hanging-out-logo

Film Blog

Django Unchained

posted by the hanging out team - Thursday, February 07, 2013

 image is copyright of the Weinstein Company

The name Tarantino brings with it some expectation when walking in to a screening of one of his films. Apart from the inevitable controversy, trailers, and interviews (including a particularly toe curling channel 4 one http://www.youtube.com/watch?v=GrsJDy8VjZk) announcing its arrival, the very fact that it carries the name Tarantino meant I went into that cinema screening with rather a lot of presumptions; it was going to be violent, bloody, frenetic, and over the top, and, well, I wasn’t wrong.

‘Django Unchained’ is set in 1858 in the America’s Deep South just before the abolition of slavery. It’s a period in American history which seems to be getting some cinematic attention recently (courtesy of Mr Spielberg as well as a certain presidential vampire hunter), but Django is a very different beast from them both. The film follows a former dentist, now bounty hunter, Dr King Schultz, who buys the freedom of the slave Django to help complete a job. Along the way, the narrative turns to revenge as Django, aided by the doctor, enacts his vengeance on those white racists who’ve abused him, his wife, and other slaves in numerous different and brutal ways.

‘Django Unchained’ has its entertaining scenes including a particularly comic one in which the Ku Klux Klan struggle with the shoddily cut eye holes in their home made hoods. There are great performances; a brilliantly vile Leonardo DiCaprio chews up the scenery and sneers as he does so as the slave owner and business man Calvin Candie, and Christoph Waltz does a decent job as Dr. King Schultz. The mix-tape like soundtrack of contemporary pop songs woven in with the period setting works, and there are some tense moments, particularly in a scene round a dinner table, in which Dr Schultz and Django try to dupe the pernicious Mr Candie. The problem is these moments occur within a film which feels completely over-stuffed, and way over-long.

There are exciting, frenetic sequences of hyper, explosive, ‘watered-down-ketchup’ style violence where Django bloodies up his oppressors, but they sit uneasily with another type of violence. Slaves are tied up, whipped, abused, and ripped apart by dogs, and these moments don’t sit well alongside the stylized pulpy violence more familiar to Tarantino. Another irk of ‘Django Unchained’ is its use of racial epithets. The dialogue is peppered with that n-word, and contrary to the director’s claim, it doesn’t seem to me to be there for the purpose of historical accuracy (instead I imagine the gleeful grin on Quentin’s face as he wrote them in, “oh boy, oh boy, this is gonna make ‘em mad!”).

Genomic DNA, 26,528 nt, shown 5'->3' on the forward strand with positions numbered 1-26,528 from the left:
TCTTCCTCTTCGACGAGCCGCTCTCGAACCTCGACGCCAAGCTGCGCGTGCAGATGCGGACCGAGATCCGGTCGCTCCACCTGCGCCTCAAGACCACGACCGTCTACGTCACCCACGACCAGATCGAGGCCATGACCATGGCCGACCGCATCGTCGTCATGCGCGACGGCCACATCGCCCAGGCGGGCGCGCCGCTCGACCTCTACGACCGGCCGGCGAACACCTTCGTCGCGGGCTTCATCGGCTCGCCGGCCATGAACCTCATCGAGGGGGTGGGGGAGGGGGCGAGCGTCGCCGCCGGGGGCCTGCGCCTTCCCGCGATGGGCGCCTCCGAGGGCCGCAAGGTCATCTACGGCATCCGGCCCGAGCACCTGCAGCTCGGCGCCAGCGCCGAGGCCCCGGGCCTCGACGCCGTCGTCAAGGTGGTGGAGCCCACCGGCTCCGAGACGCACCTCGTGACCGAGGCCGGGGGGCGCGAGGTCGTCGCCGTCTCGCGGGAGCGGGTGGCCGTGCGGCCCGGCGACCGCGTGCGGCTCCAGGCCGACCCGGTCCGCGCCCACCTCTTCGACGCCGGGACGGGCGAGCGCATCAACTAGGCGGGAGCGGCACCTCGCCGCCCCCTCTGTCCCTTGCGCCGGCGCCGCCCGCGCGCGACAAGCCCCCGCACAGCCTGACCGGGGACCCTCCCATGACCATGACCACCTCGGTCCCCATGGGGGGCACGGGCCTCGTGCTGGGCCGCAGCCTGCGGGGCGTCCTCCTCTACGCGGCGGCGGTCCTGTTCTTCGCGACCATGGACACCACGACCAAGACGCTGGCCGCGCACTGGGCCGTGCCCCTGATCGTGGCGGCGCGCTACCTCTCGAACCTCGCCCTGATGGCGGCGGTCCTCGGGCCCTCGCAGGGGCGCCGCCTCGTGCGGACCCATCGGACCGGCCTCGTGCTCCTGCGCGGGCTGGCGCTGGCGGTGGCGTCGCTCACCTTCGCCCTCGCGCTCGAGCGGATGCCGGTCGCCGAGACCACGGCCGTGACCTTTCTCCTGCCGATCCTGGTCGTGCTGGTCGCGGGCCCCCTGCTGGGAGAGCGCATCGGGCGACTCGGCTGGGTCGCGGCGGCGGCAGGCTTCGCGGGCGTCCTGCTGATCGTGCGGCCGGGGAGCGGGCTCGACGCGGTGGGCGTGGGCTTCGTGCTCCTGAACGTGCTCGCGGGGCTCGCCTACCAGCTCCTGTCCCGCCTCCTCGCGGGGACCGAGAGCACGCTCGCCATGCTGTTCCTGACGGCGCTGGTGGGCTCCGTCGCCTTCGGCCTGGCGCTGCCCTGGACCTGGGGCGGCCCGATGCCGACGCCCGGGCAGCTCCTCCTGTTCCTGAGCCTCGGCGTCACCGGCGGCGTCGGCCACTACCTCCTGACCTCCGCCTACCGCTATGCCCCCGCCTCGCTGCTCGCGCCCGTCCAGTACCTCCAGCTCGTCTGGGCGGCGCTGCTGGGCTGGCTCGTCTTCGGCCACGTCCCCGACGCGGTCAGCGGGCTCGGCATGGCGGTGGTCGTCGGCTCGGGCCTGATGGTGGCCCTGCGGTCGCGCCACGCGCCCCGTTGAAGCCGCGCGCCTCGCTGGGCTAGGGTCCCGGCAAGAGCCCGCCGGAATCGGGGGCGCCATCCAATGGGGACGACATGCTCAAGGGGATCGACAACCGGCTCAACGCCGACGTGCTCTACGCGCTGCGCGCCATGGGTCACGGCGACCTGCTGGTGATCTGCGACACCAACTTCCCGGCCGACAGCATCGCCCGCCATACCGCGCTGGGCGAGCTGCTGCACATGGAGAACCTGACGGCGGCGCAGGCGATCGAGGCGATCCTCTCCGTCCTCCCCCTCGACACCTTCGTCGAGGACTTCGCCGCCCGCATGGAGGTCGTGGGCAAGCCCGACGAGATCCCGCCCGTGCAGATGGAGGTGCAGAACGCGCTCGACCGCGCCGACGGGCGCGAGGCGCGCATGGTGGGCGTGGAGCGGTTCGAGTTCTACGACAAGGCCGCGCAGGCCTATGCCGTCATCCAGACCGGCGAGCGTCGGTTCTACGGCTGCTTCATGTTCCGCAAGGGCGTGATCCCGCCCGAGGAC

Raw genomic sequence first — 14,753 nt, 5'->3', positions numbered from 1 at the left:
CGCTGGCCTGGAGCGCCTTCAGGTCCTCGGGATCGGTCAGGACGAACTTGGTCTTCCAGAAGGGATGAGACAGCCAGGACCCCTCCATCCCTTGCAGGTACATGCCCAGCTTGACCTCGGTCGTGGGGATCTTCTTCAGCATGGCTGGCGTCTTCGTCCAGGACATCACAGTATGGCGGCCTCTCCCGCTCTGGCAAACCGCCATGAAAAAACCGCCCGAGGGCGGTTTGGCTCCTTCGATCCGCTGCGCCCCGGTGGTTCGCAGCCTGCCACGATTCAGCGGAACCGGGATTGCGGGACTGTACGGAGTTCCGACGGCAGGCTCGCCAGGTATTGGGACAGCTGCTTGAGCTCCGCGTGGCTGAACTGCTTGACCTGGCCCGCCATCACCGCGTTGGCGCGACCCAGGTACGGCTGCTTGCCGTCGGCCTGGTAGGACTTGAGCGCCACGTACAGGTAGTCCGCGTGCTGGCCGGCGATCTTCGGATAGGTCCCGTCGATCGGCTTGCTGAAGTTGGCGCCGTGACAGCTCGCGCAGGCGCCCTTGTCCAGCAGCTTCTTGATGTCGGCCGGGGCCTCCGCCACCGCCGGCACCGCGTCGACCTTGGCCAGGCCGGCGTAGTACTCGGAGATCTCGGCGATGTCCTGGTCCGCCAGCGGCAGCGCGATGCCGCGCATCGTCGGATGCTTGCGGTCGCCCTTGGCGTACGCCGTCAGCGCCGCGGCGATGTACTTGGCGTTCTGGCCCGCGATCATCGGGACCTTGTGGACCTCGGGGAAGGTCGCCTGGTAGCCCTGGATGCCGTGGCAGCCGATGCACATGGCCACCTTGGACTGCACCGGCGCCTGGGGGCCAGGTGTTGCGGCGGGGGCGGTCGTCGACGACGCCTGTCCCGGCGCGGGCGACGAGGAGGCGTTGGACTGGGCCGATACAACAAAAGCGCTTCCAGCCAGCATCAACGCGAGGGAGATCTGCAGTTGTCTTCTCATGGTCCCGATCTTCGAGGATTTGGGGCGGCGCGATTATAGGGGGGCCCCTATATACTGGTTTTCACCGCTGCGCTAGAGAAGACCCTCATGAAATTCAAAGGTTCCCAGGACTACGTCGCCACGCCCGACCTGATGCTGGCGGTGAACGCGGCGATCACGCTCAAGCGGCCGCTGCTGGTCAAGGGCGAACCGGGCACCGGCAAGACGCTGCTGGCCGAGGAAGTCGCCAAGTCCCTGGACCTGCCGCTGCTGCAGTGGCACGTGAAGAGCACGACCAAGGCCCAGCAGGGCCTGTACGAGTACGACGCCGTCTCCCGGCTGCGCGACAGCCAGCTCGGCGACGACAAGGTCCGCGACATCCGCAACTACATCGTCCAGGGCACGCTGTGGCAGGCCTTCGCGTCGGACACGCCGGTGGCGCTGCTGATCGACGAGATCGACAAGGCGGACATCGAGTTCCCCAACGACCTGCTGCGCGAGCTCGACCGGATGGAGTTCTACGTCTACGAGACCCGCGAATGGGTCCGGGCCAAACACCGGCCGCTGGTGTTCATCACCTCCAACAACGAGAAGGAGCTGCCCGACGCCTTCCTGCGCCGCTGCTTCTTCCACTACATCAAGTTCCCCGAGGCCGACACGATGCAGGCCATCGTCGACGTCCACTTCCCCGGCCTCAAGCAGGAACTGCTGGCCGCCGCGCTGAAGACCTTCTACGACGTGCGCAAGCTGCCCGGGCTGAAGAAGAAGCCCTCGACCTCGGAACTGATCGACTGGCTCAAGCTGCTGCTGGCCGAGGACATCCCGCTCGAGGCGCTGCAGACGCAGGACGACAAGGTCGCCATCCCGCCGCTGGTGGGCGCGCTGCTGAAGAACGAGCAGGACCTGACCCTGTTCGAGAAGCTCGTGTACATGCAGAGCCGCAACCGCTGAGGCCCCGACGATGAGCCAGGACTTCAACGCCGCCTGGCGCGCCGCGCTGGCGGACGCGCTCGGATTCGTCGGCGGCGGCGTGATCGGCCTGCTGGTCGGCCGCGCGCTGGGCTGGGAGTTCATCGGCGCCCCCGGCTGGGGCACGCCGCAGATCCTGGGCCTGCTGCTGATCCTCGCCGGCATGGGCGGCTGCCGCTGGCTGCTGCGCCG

It’s unfortunate, because there is a better film in there somewhere, but ultimately ‘Django Unchained’ is too much; too long, and far too indulgent.

Showing now at Rich Mix cinema, click here for details.

By Nicholas Beer.

Recent Posts


Tags

British epic Zanzibar violent Stoker screenwriter Ruth Negga Benedict Cumberbatch Sizzla Illustrator 2013 Sundance Film Festival Bryan Batt Morgan Heritage Hanging Out Project Zack Snyder cotton Slavery Bocage Felicity Black Friday Idris Elba Jonah John Ridley Steve McQueen Ang Lee Sean Paul Fantasy Chiwetel Ejiofor Elam Forrester Robert Redford overseer Slaves Django Unchained Joseph Logsdon freeman Leonardo DiCaprio Rich Mix film New York State Madonna Quvenzhané Wallis Superman nine Academy Award Garret Dillahunt memoir Richard Parker Rick Elgood Rob Steinberg Poster Christopher Berry west end pub Jamie Foxx Best Actor marek tarkowski Dwight Henry Paul Giamatti Sundance Film Festival HBO TV Sue Eakin Memory Loss Dementia Kilburn Prometheus free North CGI Factory Fifteen Anthony Katagas The Life of Pi violence Britney Spears Benghal Tiger New Orleans Brad Pitt Devyn A. Tyler 12 Years a Slave Oscars Writer novelist Drama Paul Dano Hans Zimmer Bob Marley’s son fieldslave Sean Bobbitt carpenter Bass Michael K. Williams 2014 Golden Globes Yvonne Deutschman Science Fiction black man Chris Chalk Best Director Peter Sarsgaard One Love Robots of Brixton Deep South Frank Langella Jeremy Kleiner Lupita Nyong'o Henry Caville channel 4 interview Joe Walker Christoph Waltz Adepero Oduye Don Letts Bethnal Green drugged short film The Harder They Come Sarah Paulson revenge The Avengers Platt Saratoga Springs America Kibwe Tavares Ky-mani Marley Wyclef Jean Magnolia walk the line Bill Pohlad Scoot McNairy Louisiana Arnon Milchan Brixton Riots Quentin Tarantino true story Michael Shannon Taran Killam 50th Anniversary of Jamaica’s independence Solomon Northup Alfre Woodard tricked Jamaica Trevor D Rhone 1853 Michael Fanti Hanging Out Man of Steel Patsey Regency Enterprises Destrehan Jay Huguley African American 150 years ago United States long take Michael Fassbender Bill Camp Cherine Anderson Bob Marley Washington Shaggy Robot and Frank Kelsey Scott Russell Crowe Cameron Zeigler historical controversy freedom lynching Sly and Robbie Best Picture best motion picture Dede Gardner

Archive

    Business Hubs

    Tuareg Productions LTD
    Hub Space
    Hub Space
    Hub Space
    Hub Space
    Hub Space
    richmix
    saint-martins-college-of-arts-design
    xclusive-touch
    Hub Space
    Hub Space
    Hub Space
    xnew-art-exchange
    kent-creative
    ace-cafe-london
    xclusive-chauffeuring